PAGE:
Members of Parliament should work for less than minimum wage
Philip Davies, Conservative MP for Shipley, thinks disabled people should be ‘allowed’ to work for less than the national minimum wage. Well thank you for the privilege Mr. Davies, because £5.93 is a bit steep for us “scroungers”.
“If an employer is looking at two candidates, one who has got disabilities and one who hasn’t, and they have got to pay them both the same rate,” Davies said in the House of Commons, “I invite you to guess which one the employer is more likely to take on.”
I work as a self-employed journalist. Does Philip Davies, pictured, think I should be paid less than the next journalist, purely based on the fact that I have cerebral palsy? Clearly, I would not be the best person to stack shelves in a supermarket, and because of that I would not apply for such a role, but why would I be any less able to work at a supermarket check-out than any other person? A strong test of any progressive society is how it’s most vulnerable people are valued for their worth, rather than pitied for their faults. Philip Davies clearly places little value on the role of people with learning difficulties in our society; instead of celebrating their diversity, he chooses to reinforce the discriminatory myth that people with learning difficulties are more of a risk to employers.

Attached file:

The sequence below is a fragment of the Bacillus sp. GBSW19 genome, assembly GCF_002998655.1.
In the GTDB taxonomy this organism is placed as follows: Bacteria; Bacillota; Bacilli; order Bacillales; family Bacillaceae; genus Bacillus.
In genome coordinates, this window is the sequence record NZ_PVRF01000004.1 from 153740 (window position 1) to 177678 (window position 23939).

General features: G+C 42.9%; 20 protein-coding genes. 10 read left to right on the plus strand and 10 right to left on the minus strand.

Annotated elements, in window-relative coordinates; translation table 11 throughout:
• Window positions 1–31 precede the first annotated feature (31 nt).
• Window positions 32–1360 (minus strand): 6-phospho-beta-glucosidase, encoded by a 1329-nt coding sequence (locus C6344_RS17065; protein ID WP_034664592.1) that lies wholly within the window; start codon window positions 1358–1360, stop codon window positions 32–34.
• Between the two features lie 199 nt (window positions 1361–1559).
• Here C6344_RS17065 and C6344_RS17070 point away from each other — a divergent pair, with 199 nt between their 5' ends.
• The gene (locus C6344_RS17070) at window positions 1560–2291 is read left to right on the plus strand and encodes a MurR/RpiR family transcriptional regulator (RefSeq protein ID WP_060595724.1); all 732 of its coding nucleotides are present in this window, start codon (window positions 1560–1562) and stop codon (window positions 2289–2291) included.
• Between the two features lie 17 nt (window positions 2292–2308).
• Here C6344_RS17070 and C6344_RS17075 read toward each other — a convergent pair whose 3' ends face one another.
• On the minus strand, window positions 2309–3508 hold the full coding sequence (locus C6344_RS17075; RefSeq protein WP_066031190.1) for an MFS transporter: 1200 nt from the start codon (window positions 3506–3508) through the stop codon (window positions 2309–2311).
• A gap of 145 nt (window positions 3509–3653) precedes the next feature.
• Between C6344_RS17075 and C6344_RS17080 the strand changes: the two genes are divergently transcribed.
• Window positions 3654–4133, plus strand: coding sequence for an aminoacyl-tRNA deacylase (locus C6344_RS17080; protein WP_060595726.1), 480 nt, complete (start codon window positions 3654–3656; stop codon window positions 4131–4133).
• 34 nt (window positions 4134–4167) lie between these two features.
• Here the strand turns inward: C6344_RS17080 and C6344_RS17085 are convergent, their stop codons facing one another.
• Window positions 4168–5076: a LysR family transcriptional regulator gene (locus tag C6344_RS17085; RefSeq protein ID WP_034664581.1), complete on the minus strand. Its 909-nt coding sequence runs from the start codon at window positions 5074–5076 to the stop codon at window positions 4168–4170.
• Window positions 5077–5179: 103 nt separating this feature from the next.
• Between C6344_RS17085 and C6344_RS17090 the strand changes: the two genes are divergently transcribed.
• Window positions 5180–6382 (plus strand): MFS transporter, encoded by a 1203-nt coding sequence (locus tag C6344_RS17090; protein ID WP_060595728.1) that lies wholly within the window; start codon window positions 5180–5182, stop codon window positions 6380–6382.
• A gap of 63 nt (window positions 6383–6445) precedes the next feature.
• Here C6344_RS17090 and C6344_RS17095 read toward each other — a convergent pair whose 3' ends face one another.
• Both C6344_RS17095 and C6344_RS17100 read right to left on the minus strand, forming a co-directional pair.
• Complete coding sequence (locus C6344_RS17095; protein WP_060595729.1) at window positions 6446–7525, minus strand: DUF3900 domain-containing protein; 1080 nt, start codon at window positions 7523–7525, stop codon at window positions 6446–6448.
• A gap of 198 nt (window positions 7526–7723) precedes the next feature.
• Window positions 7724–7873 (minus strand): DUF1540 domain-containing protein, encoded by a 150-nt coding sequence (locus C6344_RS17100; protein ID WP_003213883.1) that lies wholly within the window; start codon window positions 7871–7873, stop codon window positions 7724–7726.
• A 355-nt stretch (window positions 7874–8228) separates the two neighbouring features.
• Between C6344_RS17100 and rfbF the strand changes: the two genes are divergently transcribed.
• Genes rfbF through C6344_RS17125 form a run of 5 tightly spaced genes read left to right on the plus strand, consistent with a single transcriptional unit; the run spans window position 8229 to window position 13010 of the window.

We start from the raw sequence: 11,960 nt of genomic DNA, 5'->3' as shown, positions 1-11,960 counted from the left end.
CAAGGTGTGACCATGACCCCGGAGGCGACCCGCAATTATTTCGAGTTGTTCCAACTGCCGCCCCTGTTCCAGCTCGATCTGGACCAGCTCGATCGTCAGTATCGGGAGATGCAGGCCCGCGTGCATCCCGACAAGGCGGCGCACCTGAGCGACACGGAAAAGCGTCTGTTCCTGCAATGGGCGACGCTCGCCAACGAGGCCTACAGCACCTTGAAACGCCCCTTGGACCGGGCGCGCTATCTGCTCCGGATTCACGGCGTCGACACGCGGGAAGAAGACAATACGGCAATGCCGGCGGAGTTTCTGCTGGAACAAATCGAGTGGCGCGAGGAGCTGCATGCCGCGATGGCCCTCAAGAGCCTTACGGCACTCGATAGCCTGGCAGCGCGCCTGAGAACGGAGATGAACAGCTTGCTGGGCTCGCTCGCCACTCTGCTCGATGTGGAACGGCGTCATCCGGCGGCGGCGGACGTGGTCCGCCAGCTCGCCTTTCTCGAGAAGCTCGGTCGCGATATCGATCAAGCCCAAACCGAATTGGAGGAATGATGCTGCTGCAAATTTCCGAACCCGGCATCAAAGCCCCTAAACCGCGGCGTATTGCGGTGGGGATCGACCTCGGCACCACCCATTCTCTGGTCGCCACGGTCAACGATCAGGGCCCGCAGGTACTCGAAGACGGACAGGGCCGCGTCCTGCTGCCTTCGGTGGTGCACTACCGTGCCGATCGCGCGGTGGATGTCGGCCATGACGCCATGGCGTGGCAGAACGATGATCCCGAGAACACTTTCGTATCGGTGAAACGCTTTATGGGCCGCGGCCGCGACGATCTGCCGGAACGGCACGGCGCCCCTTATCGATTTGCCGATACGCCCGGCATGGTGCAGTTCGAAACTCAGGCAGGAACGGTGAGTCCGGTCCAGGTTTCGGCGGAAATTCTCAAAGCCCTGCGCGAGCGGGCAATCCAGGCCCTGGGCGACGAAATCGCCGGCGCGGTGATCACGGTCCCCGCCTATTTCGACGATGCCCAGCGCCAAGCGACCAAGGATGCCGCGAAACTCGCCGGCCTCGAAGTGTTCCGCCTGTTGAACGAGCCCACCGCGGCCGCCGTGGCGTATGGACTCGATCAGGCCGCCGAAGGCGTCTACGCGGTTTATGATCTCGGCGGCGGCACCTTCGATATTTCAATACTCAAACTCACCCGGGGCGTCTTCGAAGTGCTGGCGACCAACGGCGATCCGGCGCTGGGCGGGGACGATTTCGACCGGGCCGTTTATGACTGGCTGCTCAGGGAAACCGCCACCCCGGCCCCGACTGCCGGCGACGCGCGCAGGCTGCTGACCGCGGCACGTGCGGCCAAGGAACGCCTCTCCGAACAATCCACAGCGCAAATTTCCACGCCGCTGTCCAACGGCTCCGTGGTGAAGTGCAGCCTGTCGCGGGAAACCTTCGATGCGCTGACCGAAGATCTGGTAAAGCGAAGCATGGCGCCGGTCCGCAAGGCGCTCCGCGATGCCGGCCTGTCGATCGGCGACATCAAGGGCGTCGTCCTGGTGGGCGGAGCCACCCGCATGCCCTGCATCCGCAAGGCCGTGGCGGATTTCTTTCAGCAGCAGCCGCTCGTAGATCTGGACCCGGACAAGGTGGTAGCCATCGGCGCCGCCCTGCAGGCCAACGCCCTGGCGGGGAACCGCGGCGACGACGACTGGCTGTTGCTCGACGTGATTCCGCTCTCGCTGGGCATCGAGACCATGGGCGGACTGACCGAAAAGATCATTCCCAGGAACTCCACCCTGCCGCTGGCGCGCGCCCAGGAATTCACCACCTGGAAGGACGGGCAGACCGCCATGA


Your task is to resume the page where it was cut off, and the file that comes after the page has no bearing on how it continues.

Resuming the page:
His rhetoric is spoken in the patronising tone of the “well-meaning observer”; “if those people consider it is being a hindrance to them” Davies continued, in reference to the minimum wage, “I don’t see why we should be standing in their way.” Are we supposed to thank Philip Davies for his kindness? At last, someone brave enough to voice our views? No, Philip Davies, why don’t you let disabled people speak for themselves? In fact, it is not this national standard that is a hindrance to disabled people, but the attitude that Davies conveys in his comments, that allows not only employers, but many sections of the public, to continue to look down on disabled people as lesser or inferior members of society.
Philip Davies, on the basic MP’s salary of £65,738, is pontificating on the ‘hindrance’ of paying disabled people the same minimum wage as any other person. The clue, which he seems to be missing, is in the title. But Davies is living in the same bubble as many of his colleagues in the Houses of Commons. He seems to suffer from the same superiority complex; “we are all in this together, apart from us!” Well, here is a suggestion, why don’t you work for less than the minimum wage?
Only “if you want to”, of course.
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